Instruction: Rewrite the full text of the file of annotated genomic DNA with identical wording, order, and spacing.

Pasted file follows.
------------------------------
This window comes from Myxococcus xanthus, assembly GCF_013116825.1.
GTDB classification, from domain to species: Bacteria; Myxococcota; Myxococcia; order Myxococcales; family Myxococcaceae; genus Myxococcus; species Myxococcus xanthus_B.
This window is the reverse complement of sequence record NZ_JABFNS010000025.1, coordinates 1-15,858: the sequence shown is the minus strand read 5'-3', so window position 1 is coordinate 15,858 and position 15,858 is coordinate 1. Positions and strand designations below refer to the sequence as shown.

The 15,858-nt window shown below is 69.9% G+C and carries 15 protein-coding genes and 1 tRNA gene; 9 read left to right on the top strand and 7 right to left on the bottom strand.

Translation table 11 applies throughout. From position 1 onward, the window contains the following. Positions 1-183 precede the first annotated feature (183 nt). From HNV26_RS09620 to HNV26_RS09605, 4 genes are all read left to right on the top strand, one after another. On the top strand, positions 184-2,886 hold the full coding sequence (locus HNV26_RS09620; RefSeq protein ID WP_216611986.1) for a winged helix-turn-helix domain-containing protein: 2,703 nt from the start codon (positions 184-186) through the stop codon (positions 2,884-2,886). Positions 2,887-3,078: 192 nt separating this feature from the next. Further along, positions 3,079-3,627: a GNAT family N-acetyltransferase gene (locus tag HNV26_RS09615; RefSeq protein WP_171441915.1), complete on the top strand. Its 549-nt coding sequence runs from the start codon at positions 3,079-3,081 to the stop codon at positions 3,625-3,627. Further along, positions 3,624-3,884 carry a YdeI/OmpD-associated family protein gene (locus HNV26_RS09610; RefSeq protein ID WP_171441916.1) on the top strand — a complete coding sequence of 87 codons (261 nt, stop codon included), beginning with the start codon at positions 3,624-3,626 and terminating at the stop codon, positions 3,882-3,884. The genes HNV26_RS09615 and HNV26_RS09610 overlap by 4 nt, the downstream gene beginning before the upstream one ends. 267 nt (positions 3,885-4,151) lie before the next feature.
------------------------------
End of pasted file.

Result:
This window comes from Myxococcus xanthus, assembly GCF_013116825.1.
GTDB classification, from domain to species: Bacteria; Myxococcota; Myxococcia; order Myxococcales; family Myxococcaceae; genus Myxococcus; species Myxococcus xanthus_B.
This window is the reverse complement of sequence record NZ_JABFNS010000025.1, coordinates 1-15,858: the sequence shown is the minus strand read 5'-3', so window position 1 is coordinate 15,858 and position 15,858 is coordinate 1. Positions and strand designations below refer to the sequence as shown.

The 15,858-nt window shown below is 69.9% G+C and carries 15 protein-coding genes and 1 tRNA gene; 9 read left to right on the top strand and 7 right to left on the bottom strand.

Translation table 11 applies throughout. From position 1 onward, the window contains the following. Positions 1-183 precede the first annotated feature (183 nt). From HNV26_RS09620 to HNV26_RS09605, 4 genes are all read left to right on the top strand, one after another. On the top strand, positions 184-2,886 hold the full coding sequence (locus HNV26_RS09620; RefSeq protein ID WP_216611986.1) for a winged helix-turn-helix domain-containing protein: 2,703 nt from the start codon (positions 184-186) through the stop codon (positions 2,884-2,886). Positions 2,887-3,078: 192 nt separating this feature from the next. Further along, positions 3,079-3,627: a GNAT family N-acetyltransferase gene (locus tag HNV26_RS09615; RefSeq protein WP_171441915.1), complete on the top strand. Its 549-nt coding sequence runs from the start codon at positions 3,079-3,081 to the stop codon at positions 3,625-3,627. Further along, positions 3,624-3,884 carry a YdeI/OmpD-associated family protein gene (locus HNV26_RS09610; RefSeq protein ID WP_171441916.1) on the top strand — a complete coding sequence of 87 codons (261 nt, stop codon included), beginning with the start codon at positions 3,624-3,626 and terminating at the stop codon, positions 3,882-3,884. The genes HNV26_RS09615 and HNV26_RS09610 overlap by 4 nt, the downstream gene beginning before the upstream one ends. 267 nt (positions 3,885-4,151) lie before the next feature.